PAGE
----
Head north-west from the tourist office (5) along Obernstrasse and its continuation Hutfilterstrasse for mainstream stores – and a few surprises. At the far end, just on the left, Hellweg-Schiffsmodelle (12) sells model ships (10am-4pm on Saturdays). Most other shops open 10am-8pm Monday to Friday and 10am-4pm on Saturdays. In Schnoor, some also open for business 11am-5pm on Sundays – including Stein-Zeit (13) at Wüstestätte 4 (00 49 421 32 14 15; stein-zeit-bremen.de), selling fossils and rare minerals.
Lunch on the run
For some history along with your soup, roll and coffee, head for Brote, the café occupying a 17th-century corner of the church of Unser Lieben Frauen (10). Fast, friendly service and reasonable prices (€5 or less). Afterwards, pop into the church – which opens 11am-4pm most days, but only noon-1pm on Sundays – to be impressed by the ancient foundations and modern stained glass.
Alternatively, prepare for the feast of culture at the Kunsthalle (1): go east along Am Wall to Theatro (14), to lunch briskly and well on the terrace.
The city's art museum, the Kunsthalle (1) (00 49 421 32 90 80; kunsthalle-bremen.de) acquired Van Gogh's The Poppy Field a century ago – angering German artists in the process. Thankfully, the then-director Gustav Pauli, held his nerve. The museum has a fine collection of 19th-century works by Manet, Monet and Cézanne, plus 20th-century giants including Picasso and Max Beckmann.
The revived Kunsthalle has dramatic new wings that bestow it with much-needed light and space. After the grand opening, you'll be able to visit between 10am-6pm daily and late on Tuesdays until 9pm (closed Monday; €12).
Bremen is the home of Beck's beer, and you can try some on the south-facing terrace of the Kunsthalle (1); the cosy and characterful Gasthof zum Kaiser Friedrich (15), in the Schnoor district at Lange Wieren 13 (00 49 421 326 429) is a Holsten house, serving brews from Hamburg.
If you prefer wine, try the Ratskeller below the town hall (4) with high vaulted ceilings, cute little cubicles (Prialken) lining the sides, and vintages dating back to 1635 (ratskeller-bremen.de).
Dining with the locals
Böttcherstrasse has plenty of dining options, of which the most atmospheric is Flett (16) at number 3 (00 49 421 32 09 95). Its subtitle, Die Ständige Vertretung ("Permanent Mission"), alludes to the days of a divided Germany, and walls are lined with old photographs of the protagonists. But it also offers traditional cooking such as Bremer Labskaus: corned beef, mashed potato, herring, egg, pickle – much tastier than it sounds (€8.90).
Sunday morning:out to brunch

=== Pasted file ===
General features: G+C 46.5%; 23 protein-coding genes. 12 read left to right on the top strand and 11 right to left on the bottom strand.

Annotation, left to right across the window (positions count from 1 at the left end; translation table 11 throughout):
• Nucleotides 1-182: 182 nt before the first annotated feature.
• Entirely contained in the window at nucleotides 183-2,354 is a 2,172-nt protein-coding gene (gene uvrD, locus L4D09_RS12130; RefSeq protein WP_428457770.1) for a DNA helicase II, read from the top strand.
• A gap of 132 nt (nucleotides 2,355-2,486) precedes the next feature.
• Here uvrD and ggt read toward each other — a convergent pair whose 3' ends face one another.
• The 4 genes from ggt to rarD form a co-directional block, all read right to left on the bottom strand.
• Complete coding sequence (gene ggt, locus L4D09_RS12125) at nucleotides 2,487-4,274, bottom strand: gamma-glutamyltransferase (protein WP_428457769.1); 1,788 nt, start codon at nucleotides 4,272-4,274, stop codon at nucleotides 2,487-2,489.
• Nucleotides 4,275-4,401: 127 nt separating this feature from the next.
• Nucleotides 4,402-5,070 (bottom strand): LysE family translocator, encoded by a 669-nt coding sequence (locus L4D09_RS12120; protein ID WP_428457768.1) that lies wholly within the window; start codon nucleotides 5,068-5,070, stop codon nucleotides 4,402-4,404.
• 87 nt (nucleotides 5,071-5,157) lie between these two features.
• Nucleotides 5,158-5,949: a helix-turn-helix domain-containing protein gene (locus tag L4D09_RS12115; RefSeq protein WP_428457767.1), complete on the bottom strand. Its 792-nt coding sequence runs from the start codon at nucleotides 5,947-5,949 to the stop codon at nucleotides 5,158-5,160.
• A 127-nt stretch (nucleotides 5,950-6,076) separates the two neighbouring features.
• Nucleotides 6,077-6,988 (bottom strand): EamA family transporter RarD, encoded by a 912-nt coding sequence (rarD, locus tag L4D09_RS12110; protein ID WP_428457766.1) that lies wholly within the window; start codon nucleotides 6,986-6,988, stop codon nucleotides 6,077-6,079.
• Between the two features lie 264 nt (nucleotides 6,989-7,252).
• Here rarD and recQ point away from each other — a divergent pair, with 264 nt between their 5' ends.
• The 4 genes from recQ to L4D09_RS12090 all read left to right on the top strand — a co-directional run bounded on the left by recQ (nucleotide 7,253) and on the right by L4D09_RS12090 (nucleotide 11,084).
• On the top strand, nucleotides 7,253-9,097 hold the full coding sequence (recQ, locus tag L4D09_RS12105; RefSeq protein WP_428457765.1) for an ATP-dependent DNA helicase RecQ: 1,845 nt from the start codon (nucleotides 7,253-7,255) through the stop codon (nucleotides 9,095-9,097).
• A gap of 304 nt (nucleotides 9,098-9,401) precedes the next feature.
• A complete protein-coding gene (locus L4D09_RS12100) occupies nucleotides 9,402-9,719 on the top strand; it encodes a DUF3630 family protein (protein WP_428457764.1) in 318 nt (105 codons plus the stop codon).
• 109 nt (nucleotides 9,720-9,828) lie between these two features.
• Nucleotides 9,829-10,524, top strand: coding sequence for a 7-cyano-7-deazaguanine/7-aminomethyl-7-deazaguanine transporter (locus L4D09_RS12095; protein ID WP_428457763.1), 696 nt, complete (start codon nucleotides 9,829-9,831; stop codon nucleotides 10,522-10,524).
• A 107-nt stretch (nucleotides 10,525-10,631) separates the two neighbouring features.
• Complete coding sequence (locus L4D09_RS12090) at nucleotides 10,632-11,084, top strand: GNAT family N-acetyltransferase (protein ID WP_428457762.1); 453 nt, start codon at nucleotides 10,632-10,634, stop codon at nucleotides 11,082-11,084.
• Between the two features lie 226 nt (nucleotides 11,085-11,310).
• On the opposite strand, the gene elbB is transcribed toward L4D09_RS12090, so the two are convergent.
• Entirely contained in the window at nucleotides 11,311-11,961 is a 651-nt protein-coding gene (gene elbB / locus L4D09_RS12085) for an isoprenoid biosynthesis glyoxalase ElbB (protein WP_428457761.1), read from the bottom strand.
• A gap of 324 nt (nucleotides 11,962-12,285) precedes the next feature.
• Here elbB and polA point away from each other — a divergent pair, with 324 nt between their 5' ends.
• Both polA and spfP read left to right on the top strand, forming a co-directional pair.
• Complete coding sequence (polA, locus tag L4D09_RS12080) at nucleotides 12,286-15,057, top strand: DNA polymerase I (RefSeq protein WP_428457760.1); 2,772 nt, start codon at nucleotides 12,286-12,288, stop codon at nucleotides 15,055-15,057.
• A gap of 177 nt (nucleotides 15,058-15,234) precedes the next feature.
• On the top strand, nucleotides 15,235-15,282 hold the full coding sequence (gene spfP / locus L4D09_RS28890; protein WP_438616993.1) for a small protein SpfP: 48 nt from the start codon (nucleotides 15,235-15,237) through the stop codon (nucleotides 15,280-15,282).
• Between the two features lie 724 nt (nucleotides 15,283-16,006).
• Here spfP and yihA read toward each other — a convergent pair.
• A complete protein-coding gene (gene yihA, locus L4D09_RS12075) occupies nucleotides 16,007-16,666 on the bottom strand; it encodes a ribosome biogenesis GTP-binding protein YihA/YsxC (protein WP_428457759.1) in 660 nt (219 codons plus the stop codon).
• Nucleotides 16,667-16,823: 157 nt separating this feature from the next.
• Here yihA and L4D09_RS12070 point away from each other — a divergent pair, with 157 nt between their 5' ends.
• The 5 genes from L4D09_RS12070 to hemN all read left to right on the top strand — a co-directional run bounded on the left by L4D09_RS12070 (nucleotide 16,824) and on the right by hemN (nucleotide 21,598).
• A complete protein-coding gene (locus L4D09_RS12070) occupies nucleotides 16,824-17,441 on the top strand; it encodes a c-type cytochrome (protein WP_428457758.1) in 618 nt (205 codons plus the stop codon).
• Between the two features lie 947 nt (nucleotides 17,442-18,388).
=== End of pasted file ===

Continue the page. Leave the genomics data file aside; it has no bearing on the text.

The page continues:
Maitre Stefan (17), inside a bright atrium at Am Wall 201, has just started opening at 9am on Sundays (from 7am on other days) for an excellent spread of melon, apple and strawberry, plus an enormous croissant and a bucket of cafe au lait – all for €8.90.
Take a ride
Rent a bike (€9 a day) from the cycle shop just tucked into the west side of the Hauptbahnhof (3), or take tram 8 to its terminus at Kulenkampffallee. Either way, admire the beautiful villas on the southern side of Wachmannstrasse (18).
A walk in the park
Whichever your means of transport, aim west to the Bürgerpark (19), an expansive and formal green space, and further out to the Stadtwald – "city forest" that feels remarkably wild for somewhere so close to the centre of a big city (buergerpark.de/en). Replenish at one of beer gardens, such as Haus am Wald, where a slab of Flammkuchen costs €7.
Rising like a metallic spaceship from a lake on the edge of the forest is the Universum Science Center (00 49 421 33 46 0; universum-bremen.de; 10am-7pm weekends, 9am-6pm other days; €16). You conduct a highly interactive exploration of the Earth, mankind and space, and can touch a meteorite that, at 4.6 billion years, is older than Earth. Afterwards, you can return on tram 6.
Go to church
Bremen's majestic cathedral, St Petri Dom (11), opens only 2-6pm on Sundays (stpetridom.de; 10am-2pm on Saturdays, 10am-6pm on other days). Admire the intricate carvings that decorate the interior, and delve into the Bleikeller (lead cellar) to view the mummified bodies of 17th- and 18th-century aristocrats. The Dom has a strong musical tradition (Brahms conducted the première of his German Requiem here in 1868). Outside, the cloistered garden has a statue of St James, with a scallop shell that symbolises the pilgrimage to Santiago.
The icing on the cake
The river embankment is at its best as the sun sinks over the Weser. Wander along the promenade, venture over the footbridge (20) to visit the Weserburg Modern Art Museum (21), then settle at one of the many open-air cafés such as Luv (22) (00 49 421 165 55 99; restaurant-luv.de).
Watch Simon Calder's film of Bremen above